Are You Asking the Right QuestionsOperating inside the centralized versus decentralized paradox and finding the right balance has been a perpetual conundrum for many organizations. Deciding which model to use is often a values issue centered on issues of control, trust, and autonomy.

We’re working with a high growth international resources company acquiring and adding new sites and divisions across the globe. Their new CEO is leading a major culture shift. Part of that transformation is moving to a decentralized model with head office functions serving the local business units.

A strategy retreat of these key leaders was set up to agree on the company’s evolving “decentralized model.” A key starting point was getting agreement on the roles and responsibilities of the local business units and the roles and responsibilities of each corporate function in providing local service and support as well as corporate governance. To prepare for these discussions and move the corporate leaders toward serving the local business units, functional leaders needed perceptions and feedback on their function’s effectiveness along with current and expected services.

Albert Einstein once said, “If I had an hour to solve a problem and my life depended on the solution, I would spend the first 55 minutes determining the proper question to ask, for once I knew the proper question, I could solve the problem in less than five minutes.” In preparing for a strategy retreat with corporate function and local business leaders an assessment survey was developed.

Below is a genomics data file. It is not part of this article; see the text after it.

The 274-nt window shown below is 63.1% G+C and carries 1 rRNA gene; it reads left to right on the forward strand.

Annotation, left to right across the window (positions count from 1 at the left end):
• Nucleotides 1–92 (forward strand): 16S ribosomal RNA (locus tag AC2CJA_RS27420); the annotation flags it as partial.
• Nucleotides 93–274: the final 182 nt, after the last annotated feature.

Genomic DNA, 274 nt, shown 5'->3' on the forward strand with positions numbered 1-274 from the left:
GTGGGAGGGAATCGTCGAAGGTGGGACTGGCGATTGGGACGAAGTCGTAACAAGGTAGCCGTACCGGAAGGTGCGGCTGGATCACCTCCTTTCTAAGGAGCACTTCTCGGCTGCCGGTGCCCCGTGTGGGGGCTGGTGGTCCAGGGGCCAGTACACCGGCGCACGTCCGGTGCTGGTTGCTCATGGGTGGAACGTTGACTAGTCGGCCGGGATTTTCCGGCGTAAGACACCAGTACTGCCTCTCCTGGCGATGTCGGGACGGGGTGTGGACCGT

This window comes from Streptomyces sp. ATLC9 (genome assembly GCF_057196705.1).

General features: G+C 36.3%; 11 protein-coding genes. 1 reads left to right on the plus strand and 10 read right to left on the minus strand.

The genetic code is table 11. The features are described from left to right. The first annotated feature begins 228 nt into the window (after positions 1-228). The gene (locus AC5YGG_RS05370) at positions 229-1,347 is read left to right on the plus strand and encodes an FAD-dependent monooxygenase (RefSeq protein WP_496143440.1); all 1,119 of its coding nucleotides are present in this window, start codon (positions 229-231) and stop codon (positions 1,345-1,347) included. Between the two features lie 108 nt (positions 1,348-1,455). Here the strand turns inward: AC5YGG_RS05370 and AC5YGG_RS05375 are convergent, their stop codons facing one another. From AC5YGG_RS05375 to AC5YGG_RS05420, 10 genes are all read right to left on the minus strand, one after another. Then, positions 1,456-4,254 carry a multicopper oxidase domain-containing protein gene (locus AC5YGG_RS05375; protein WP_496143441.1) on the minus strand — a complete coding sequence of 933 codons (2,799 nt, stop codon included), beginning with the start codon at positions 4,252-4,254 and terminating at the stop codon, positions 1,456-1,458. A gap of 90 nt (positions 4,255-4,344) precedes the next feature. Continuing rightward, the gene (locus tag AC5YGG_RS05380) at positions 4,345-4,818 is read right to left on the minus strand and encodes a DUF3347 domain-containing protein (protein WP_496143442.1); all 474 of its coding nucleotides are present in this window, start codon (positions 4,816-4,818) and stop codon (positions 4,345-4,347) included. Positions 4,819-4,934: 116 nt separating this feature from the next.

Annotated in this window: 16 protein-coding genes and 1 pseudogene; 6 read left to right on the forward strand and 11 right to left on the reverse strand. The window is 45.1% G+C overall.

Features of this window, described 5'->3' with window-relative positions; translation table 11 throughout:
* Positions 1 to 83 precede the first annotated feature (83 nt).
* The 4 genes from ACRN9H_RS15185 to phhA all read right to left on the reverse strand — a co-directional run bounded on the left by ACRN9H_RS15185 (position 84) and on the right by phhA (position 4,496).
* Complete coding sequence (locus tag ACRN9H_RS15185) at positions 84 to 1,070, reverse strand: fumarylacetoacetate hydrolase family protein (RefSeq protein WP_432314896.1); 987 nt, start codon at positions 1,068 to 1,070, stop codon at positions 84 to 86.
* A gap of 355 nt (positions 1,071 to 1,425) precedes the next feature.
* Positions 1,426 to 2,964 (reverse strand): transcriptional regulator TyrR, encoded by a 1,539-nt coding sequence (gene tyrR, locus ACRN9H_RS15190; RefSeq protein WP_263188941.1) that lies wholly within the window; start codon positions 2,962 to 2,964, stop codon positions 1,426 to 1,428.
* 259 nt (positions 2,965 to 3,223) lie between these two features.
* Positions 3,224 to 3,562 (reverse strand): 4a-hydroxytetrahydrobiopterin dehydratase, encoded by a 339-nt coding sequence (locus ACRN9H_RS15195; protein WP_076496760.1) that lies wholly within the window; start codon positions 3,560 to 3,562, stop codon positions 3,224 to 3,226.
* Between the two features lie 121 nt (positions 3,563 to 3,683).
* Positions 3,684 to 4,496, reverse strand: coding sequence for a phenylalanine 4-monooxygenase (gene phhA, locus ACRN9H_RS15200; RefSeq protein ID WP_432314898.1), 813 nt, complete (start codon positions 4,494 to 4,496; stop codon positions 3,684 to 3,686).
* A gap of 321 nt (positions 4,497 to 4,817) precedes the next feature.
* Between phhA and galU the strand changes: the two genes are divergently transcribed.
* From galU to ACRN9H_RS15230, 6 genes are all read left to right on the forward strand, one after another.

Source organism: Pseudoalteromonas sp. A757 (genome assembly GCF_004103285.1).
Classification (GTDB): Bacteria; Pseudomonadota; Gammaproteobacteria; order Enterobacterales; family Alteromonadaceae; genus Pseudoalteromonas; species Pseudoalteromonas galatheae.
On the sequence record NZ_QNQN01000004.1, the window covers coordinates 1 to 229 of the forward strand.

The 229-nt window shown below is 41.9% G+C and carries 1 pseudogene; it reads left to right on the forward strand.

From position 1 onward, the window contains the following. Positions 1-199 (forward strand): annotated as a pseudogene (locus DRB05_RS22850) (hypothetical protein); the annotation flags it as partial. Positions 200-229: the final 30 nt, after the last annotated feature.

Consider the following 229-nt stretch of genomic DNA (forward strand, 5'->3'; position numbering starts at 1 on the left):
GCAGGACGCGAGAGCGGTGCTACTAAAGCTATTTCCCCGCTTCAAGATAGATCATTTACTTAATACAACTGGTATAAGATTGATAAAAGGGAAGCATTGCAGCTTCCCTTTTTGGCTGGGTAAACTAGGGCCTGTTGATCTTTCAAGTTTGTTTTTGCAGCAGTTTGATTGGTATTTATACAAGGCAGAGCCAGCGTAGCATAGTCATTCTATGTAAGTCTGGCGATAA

Time and effort was invested in developing assessment questions that best framed the issues/opportunities and prepared everyone for the planning discussions. This survey was designed for learning and development only. It wasn’t being used to measure performance or hold leaders accountable. Each local business unit rated each corporate function. Each functional leader also rated each corporate function including their own.

Their ratings were confidentially sent to us and only we saw the ratings and comments. We tallied the ratings and provided corporate functional leaders with a feedback summary along with personal one-on-one coaching. The focus was on helping corporate leaders prepare a development plan on how their function could best serve and support the local business units.

In conjunction with the confidential ratings each local business unit provided for each corporate function, they were also asked these questions for each function:

  • Please list the 3 to 5 most effective corporate services provided
  • Please identify any critical shortcomings or serious gaps of this corporate function
  • What additional services should this function provide to improve local usefulness/service levels?
  • Other comments/observations/suggestions

If you’re leading a support function like HR, IT, engineering, accounting, procurement, safety, training/OD, etc. you might want to use a variation of these questions. You could have a neutral third party consolidate and feedback the responses or use an anonymous reporting service like SurveyMonkey.

This is “servant leadership” in action. As Baseball Hall of Fame player and manager, Casey Stengel (nicknamed “The Old Professor”), put it, “managing is getting paid for home runs someone else hits.”